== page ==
B2 Using a webcam or video imager

A webcam is a cheap CCD camera that delivers a continuous stream of video to the computer by USB or FireWire connection. These are commonly used for low-cost videoconferencing. For astronomy, the lens is unscrewed and replaced with an eyepiece tube adapter (Figure B.2). Because the IR-blocking filter is in the lens, which was removed, it is desirable to add a UV/IR-blocking filter at the end of the eyepiece tube.

Webcam adapters are sold by many telescope dealers. You can also buy them directly from independent machinists who make them, such as Pete Albrecht (www.petealbrecht.com).

Alternatively, you can also buy your video camera ready made. The Meade Lunar/Planetary Imager (LPI) and the Celestron NexImage are basically

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Figure B.1. Rotation of Mars in 1 hour. Each image is a stack of frames selected from a 3000-frame video sequence taken with an 8-inch (20-cm) telescope with negative projection giving f/30.

Figure B.2. A webcam modified for astronomy (my Philips ToUCam Pro, vintage 2003). Top: Assembled and ready for use. Bottom: The components: webcam with lens removed, eyepiece tube adapter, and UV/IR blocking filter. Parfocalizing ring around adapter is optional.

Figure B.3. Video astronomy. (a) Single frame of a video recording of Saturn made with an 8-inch (20-cm) telescope at f /20. (b) The best 500 frames (out of 805), aligned and stacked. (c) After wavelet filtering.

webcams. Any astronomical CCD camera, cooled or not, will work if it has a continuous live video output to the computer.

The camera goes in place of the eyepiece of a telescope working at f /10 to f /30; I use an 8-inch (20-cm) Schmidt-Cassegrain with a Barlow lens. For easy focusing, I suggest using the Moon as your first target. To further speed focusing, I've put parfocalizing rings on my webcam and an eyepiece so that they match; I do rough focusing with the eyepiece, center the object in the field, and then switch to the webcam. The field of the webcam is very small, so centering is important.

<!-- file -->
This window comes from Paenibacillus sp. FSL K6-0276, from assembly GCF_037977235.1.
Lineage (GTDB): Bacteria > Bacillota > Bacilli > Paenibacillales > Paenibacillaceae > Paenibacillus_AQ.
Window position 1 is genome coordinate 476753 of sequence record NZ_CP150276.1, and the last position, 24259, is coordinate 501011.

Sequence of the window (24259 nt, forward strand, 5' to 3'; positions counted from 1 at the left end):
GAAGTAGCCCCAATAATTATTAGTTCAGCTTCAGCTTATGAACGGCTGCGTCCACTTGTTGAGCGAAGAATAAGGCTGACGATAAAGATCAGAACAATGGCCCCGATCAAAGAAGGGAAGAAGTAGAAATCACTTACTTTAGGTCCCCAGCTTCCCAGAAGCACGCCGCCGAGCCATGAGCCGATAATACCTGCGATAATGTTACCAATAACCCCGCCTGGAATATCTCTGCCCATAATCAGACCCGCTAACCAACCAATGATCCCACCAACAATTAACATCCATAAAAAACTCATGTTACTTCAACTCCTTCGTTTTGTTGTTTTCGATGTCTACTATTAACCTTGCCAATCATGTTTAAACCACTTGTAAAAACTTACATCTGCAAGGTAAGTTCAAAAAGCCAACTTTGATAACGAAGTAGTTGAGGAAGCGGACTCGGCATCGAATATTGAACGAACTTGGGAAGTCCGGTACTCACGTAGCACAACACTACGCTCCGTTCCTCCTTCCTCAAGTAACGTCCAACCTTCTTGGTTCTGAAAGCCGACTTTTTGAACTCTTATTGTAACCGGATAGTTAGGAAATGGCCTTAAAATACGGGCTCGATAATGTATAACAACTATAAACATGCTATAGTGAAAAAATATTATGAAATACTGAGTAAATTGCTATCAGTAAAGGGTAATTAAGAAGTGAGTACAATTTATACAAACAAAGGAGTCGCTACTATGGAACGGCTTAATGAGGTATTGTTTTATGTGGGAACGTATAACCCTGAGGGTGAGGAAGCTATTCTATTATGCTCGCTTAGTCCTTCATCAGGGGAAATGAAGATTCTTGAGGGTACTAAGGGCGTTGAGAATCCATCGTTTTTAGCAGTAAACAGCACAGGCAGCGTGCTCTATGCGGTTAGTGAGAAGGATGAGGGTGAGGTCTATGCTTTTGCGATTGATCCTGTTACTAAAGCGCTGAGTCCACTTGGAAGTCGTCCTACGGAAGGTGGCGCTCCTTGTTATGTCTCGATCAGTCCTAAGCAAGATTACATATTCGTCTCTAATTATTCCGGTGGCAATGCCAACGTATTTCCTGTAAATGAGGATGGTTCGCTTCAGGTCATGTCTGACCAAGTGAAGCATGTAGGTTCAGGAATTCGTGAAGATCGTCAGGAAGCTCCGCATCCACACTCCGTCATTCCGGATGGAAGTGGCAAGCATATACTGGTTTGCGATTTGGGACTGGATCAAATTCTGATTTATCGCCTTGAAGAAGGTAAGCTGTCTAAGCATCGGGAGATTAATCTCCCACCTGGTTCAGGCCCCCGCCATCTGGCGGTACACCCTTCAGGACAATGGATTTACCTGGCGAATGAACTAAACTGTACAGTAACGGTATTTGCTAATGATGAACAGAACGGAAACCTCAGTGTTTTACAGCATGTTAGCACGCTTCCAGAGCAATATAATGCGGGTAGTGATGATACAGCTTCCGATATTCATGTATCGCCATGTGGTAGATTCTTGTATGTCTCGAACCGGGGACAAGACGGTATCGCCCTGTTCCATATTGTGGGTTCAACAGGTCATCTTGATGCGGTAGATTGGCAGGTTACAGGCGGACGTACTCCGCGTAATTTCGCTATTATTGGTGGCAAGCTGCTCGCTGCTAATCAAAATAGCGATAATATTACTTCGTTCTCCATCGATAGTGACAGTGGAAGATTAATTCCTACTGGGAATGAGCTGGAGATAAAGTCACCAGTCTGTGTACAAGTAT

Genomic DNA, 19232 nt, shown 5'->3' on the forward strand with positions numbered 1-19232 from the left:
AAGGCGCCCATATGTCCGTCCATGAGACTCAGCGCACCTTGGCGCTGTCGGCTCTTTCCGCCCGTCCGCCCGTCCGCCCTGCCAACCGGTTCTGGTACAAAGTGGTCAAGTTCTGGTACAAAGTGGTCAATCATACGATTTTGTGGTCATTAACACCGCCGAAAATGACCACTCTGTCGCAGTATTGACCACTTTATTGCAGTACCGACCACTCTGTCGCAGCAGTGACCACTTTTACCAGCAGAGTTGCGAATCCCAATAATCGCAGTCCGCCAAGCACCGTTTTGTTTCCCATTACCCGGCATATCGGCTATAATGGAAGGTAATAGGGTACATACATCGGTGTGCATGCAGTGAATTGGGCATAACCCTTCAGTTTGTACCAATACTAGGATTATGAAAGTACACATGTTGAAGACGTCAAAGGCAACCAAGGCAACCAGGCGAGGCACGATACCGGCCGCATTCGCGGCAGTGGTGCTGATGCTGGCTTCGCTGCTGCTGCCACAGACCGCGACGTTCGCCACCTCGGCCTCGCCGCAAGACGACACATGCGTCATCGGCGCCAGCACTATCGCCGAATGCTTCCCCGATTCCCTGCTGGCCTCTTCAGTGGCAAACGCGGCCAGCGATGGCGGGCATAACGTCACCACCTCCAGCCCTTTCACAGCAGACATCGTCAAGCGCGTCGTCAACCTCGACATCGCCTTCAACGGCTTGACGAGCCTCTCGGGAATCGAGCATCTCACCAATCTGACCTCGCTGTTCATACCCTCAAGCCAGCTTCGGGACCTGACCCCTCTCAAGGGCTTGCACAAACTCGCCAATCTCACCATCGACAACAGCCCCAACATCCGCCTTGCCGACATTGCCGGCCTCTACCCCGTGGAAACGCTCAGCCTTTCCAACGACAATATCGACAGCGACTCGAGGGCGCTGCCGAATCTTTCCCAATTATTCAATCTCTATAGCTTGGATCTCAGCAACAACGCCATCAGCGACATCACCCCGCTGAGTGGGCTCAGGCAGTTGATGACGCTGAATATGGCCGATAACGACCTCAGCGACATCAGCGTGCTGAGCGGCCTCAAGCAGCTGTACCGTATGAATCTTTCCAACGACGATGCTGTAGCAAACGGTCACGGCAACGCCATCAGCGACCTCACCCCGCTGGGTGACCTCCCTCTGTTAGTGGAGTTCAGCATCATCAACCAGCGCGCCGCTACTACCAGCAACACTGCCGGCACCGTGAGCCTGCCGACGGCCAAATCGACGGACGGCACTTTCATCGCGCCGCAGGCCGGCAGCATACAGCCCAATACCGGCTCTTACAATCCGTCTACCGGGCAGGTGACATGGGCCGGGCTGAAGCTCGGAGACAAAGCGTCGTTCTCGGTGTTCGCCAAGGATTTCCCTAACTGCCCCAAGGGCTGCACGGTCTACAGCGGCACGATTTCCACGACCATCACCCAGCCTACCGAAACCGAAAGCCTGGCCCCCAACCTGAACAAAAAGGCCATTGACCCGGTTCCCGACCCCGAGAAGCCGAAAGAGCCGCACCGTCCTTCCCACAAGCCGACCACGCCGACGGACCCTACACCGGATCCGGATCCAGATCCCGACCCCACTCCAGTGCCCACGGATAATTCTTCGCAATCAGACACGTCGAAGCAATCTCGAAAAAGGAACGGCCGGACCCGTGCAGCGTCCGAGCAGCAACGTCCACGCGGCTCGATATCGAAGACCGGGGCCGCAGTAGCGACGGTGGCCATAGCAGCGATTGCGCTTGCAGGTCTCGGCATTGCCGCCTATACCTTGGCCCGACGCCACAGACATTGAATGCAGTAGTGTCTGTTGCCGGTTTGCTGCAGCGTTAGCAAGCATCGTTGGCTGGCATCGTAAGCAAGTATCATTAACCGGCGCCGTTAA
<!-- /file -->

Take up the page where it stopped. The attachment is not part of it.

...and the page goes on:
To record video, you can use the software that came with the camera or any number of astronomical software packages. Create a file in AVI format. The camera controls will be much the same no matter what software you use, since they are provided by the manufacturer's drivers. Turn auto exposure off, set the speed to 15 frames per second, set the exposure to 1/25 second and the gain to medium, use the full resolution of the camera, and see what you get. Adjust

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Figure B.4. Wavelet filtering in RegiStax. Sliders allow selective enhancement of details of different sizes.

exposure and gain as needed. Err on the side of underexposure, since images tend to gain a little brightness during wavelet processing.

I usually record about 1000-3000 frames (1-3 minutes). The rapid rotation of Jupiter will start to blur detail if you record for more than about a minute (this is a very rough guideline); with Mars, you have more time.

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